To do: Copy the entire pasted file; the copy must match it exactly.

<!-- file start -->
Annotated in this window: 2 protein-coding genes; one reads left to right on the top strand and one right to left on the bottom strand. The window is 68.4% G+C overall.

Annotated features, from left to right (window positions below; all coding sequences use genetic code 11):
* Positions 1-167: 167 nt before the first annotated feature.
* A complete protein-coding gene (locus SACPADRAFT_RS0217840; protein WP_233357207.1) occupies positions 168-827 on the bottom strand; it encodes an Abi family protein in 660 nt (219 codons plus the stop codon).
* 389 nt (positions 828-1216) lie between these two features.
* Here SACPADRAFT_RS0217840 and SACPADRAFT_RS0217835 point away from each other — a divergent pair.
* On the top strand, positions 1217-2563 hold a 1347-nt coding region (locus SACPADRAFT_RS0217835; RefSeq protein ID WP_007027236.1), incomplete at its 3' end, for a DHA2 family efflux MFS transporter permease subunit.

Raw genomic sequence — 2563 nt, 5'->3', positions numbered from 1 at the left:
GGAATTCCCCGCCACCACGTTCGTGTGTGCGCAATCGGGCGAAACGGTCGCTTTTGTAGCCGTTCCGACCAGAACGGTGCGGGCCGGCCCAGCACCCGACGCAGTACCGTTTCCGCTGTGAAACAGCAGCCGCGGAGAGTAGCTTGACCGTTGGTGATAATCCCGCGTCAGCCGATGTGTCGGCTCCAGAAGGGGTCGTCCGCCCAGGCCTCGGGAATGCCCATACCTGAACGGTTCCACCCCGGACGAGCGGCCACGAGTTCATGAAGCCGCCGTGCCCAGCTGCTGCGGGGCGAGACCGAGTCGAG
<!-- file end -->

Annotated in this window: 2 protein-coding genes; one reads left to right on the top strand and one right to left on the bottom strand. The window is 68.4% G+C overall.

Annotated features, from left to right (window positions below; all coding sequences use genetic code 11):
* Positions 1-167: 167 nt before the first annotated feature.
* A complete protein-coding gene (locus SACPADRAFT_RS0217840; protein WP_233357207.1) occupies positions 168-827 on the bottom strand; it encodes an Abi family protein in 660 nt (219 codons plus the stop codon).
* 389 nt (positions 828-1216) lie between these two features.
* Here SACPADRAFT_RS0217840 and SACPADRAFT_RS0217835 point away from each other — a divergent pair.
* On the top strand, positions 1217-2563 hold a 1347-nt coding region (locus SACPADRAFT_RS0217835; RefSeq protein ID WP_007027236.1), incomplete at its 3' end, for a DHA2 family efflux MFS transporter permease subunit.

Raw genomic sequence — 2563 nt, 5'->3', positions numbered from 1 at the left:
GGAATTCCCCGCCACCACGTTCGTGTGTGCGCAATCGGGCGAAACGGTCGCTTTTGTAGCCGTTCCGACCAGAACGGTGCGGGCCGGCCCAGCACCCGACGCAGTACCGTTTCCGCTGTGAAACAGCAGCCGCGGAGAGTAGCTTGACCGTTGGTGATAATCCCGCGTCAGCCGATGTGTCGGCTCCAGAAGGGGTCGTCCGCCCAGGCCTCGGGAATGCCCATACCTGAACGGTTCCACCCCGGACGAGCGGCCACGAGTTCATGAAGCCGCCGTGCCCAGCTGCTGCGGGGCGAGACCGAGTCGAG